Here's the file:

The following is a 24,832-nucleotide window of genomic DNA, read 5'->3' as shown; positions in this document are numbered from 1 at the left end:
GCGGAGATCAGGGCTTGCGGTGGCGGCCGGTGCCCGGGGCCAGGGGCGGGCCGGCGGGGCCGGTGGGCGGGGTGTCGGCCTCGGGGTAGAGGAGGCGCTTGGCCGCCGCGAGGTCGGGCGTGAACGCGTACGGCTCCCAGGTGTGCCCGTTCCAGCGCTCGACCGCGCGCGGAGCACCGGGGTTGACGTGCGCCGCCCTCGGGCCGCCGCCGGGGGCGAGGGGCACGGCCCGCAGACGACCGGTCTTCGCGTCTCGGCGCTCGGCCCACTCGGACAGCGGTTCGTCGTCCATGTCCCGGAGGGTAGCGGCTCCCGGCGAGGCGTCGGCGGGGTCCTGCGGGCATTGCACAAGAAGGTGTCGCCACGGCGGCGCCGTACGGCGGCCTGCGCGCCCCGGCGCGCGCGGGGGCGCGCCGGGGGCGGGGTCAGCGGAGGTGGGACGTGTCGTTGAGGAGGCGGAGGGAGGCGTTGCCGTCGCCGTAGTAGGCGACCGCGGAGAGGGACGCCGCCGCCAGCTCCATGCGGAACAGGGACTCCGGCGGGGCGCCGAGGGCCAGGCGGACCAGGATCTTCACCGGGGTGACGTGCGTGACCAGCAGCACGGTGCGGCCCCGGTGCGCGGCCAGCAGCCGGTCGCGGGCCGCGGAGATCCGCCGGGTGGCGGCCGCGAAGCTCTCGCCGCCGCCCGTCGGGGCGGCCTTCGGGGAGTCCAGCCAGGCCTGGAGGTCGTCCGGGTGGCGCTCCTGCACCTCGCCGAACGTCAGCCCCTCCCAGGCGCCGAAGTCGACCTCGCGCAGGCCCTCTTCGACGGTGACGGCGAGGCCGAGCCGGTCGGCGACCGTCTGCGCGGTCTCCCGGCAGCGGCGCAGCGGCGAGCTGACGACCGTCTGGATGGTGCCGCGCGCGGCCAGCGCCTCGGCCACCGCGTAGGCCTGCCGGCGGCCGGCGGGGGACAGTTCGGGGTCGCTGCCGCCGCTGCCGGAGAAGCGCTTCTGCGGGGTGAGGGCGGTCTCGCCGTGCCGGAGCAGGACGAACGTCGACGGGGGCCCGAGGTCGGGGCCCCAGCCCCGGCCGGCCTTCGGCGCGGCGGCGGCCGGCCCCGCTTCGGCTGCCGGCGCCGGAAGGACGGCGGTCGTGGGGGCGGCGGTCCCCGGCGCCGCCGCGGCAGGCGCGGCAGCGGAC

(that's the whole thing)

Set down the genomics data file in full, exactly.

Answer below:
The following is a 24,832-nucleotide window of genomic DNA, read 5'->3' as shown; positions in this document are numbered from 1 at the left end:
GCGGAGATCAGGGCTTGCGGTGGCGGCCGGTGCCCGGGGCCAGGGGCGGGCCGGCGGGGCCGGTGGGCGGGGTGTCGGCCTCGGGGTAGAGGAGGCGCTTGGCCGCCGCGAGGTCGGGCGTGAACGCGTACGGCTCCCAGGTGTGCCCGTTCCAGCGCTCGACCGCGCGCGGAGCACCGGGGTTGACGTGCGCCGCCCTCGGGCCGCCGCCGGGGGCGAGGGGCACGGCCCGCAGACGACCGGTCTTCGCGTCTCGGCGCTCGGCCCACTCGGACAGCGGTTCGTCGTCCATGTCCCGGAGGGTAGCGGCTCCCGGCGAGGCGTCGGCGGGGTCCTGCGGGCATTGCACAAGAAGGTGTCGCCACGGCGGCGCCGTACGGCGGCCTGCGCGCCCCGGCGCGCGCGGGGGCGCGCCGGGGGCGGGGTCAGCGGAGGTGGGACGTGTCGTTGAGGAGGCGGAGGGAGGCGTTGCCGTCGCCGTAGTAGGCGACCGCGGAGAGGGACGCCGCCGCCAGCTCCATGCGGAACAGGGACTCCGGCGGGGCGCCGAGGGCCAGGCGGACCAGGATCTTCACCGGGGTGACGTGCGTGACCAGCAGCACGGTGCGGCCCCGGTGCGCGGCCAGCAGCCGGTCGCGGGCCGCGGAGATCCGCCGGGTGGCGGCCGCGAAGCTCTCGCCGCCGCCCGTCGGGGCGGCCTTCGGGGAGTCCAGCCAGGCCTGGAGGTCGTCCGGGTGGCGCTCCTGCACCTCGCCGAACGTCAGCCCCTCCCAGGCGCCGAAGTCGACCTCGCGCAGGCCCTCTTCGACGGTGACGGCGAGGCCGAGCCGGTCGGCGACCGTCTGCGCGGTCTCCCGGCAGCGGCGCAGCGGCGAGCTGACGACCGTCTGGATGGTGCCGCGCGCGGCCAGCGCCTCGGCCACCGCGTAGGCCTGCCGGCGGCCGGCGGGGGACAGTTCGGGGTCGCTGCCGCCGCTGCCGGAGAAGCGCTTCTGCGGGGTGAGGGCGGTCTCGCCGTGCCGGAGCAGGACGAACGTCGACGGGGGCCCGAGGTCGGGGCCCCAGCCCCGGCCGGCCTTCGGCGCGGCGGCGGCCGGCCCCGCTTCGGCTGCCGGCGCCGGAAGGACGGCGGTCGTGGGGGCGGCGGTCCCCGGCGCCGCCGCGGCAGGCGCGGCAGCGGAC